Training: 8–9 November 2016
Tutorials & Conference: 9–11 November 2016
Amsterdam, NL

Foundations of security data science

Jay Jacobs (BitSight Technologies), Charles Givre (Booz Allen Hamilton)
9:00–17:00 Tuesday & Wednesday, 8-9 November
Location: D203

Participants should plan to attend both days of this 2-day training. Training passes do not include access to tutorials on Wednesday.

Average rating: *****
(5.00, 1 rating)

Prerequisite knowledge

  • A working knowledge of a scripting or programming language (ideally Python or R)
  • Familiarity with security data sources, including vulnerability scanner data, DNS data, and threat intelligence data

Materials or downloads needed in advance

We will be providing a virtual machine with all the course materials. If you choose to use the virtual machine you will need:

  • A laptop (Windows/Linux/OS X) with 8 GB of RAM and 30 GB of free space. If you are using a PC you will need to have virtualization enabled in the BIOS.
  • The latest version of Virtualbox—available at Virtualbox.org.

While we strongly encourage you to use the virtual machine, if you choose not to, you will need:

You will also need a GitHub account.

What you'll learn

  • Understand how to organize and execute a data analysis project, from exploration to insight
  • Gain experience working with different data formats
  • Learn how the science of data visualization can transform how you communicate your story
  • Explore the applications of models and machine-learning techniques

Description

Join Jay Jacobs, Charles Givre, and Bob Rudis, the authors of Data-Driven Security, for a hands-on, in-depth exploration into the foundations of security data science. You’ll learn how to explore and analyze data you probably already have and gain valuable exposure to and experience with tools and techniques to prepare, analyze, and visualize the knowledge hiding in your data. Jay, Charles, and Bob guide you through working with three hands-on, practical applications with real data, introducing each in a language-agnostic approach before providing language-specific guidance for hands-on work. A GitHub repository with the examples will be available so that you can revisit the examples and continue learning after the training.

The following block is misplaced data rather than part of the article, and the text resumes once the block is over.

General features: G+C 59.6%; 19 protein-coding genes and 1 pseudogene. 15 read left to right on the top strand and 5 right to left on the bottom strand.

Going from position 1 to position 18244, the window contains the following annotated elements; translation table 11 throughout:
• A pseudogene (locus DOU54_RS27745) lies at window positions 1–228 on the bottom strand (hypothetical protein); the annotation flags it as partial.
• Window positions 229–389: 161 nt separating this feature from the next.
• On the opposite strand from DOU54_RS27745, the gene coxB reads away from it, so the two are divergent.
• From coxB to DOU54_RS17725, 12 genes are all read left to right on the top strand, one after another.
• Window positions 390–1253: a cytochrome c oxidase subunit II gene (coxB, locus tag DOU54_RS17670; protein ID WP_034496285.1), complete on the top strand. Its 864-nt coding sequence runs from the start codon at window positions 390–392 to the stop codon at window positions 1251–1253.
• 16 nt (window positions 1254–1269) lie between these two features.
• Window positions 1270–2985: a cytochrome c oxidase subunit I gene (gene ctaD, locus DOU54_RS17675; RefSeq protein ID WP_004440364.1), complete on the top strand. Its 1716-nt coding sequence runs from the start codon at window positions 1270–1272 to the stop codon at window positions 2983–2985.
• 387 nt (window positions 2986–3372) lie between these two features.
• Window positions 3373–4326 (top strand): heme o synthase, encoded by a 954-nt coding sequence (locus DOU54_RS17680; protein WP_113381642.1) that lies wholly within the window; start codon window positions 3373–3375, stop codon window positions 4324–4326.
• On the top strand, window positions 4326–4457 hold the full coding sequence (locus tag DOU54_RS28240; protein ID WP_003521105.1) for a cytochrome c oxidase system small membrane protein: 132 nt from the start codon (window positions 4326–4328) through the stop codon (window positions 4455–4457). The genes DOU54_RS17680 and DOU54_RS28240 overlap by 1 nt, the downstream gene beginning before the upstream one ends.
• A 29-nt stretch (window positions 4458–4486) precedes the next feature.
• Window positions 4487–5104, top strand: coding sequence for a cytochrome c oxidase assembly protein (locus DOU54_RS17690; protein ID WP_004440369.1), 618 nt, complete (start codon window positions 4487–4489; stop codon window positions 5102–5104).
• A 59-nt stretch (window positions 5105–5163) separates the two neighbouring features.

If you are a security analyst and need to leverage more data in your analyses, are working in operations and know you can pull out more from the data you have, or already identify vulnerabilities and weaknesses in systems and networks but need to better communicate your team’s findings during engagements, this is the training for you.

Outline:

Day 1

Introductions and core concepts (90 minutes)

  • The flow of data-driven research
  • Tools of the trade and how to get these tools approved by desktop admins
  • GitLab
  • Using notebooks
  • Workflow management
  • Reproducible research
  • Statistical principles, descriptive stats, sampling, and confidence intervals
  • How data analysis differs from a typical development life-cycle
  • How to structure and plan for a data analysis project

Core data visualization (90 minutes)

  • The visual building blocks of a data visualization
  • How people process and consume visualizations (cognitive science)
  • Targeting the audience and other techniques for making a good visualization
  • Common pitfalls and mistakes
  • Visual makeovers
  • Introduction to data visualization tool suites
  • Mental building blocks for assessing and creating good visualizations

Lunch break

Tooling up—hands-on lab (30 minutes)

  • Instructors will work with participants to ensure their environments are operational and everyone has access to the course resources.
  • Participants will create an operational environment.

Core exploratory data analysis (60 minutes)

  • Columnar thinking
  • Exploratory data analysis (EDA) and building your data intuition
  • Visualization techniques to describe and demystify the data
  • EDA with moving pictures
  • Applying the lessons to the tools of your choice (examples provided in Python/R)

Exploratory data analysis and visualization challenge—hands-on lab (90 minutes)

  • Instructors will provide a real-world dataset.
  • Participants will prepare and explore the data and produce their own visualizations and stories from the data. You can also submit your work to the training GitLab instance.

Day 1 wrap-up (30 minutes)


Day 2

Project showcase from Day 1 (30 minutes)

  • Instructors kick off the day by reviewing some concepts from the previous day and showcase some work from the day before.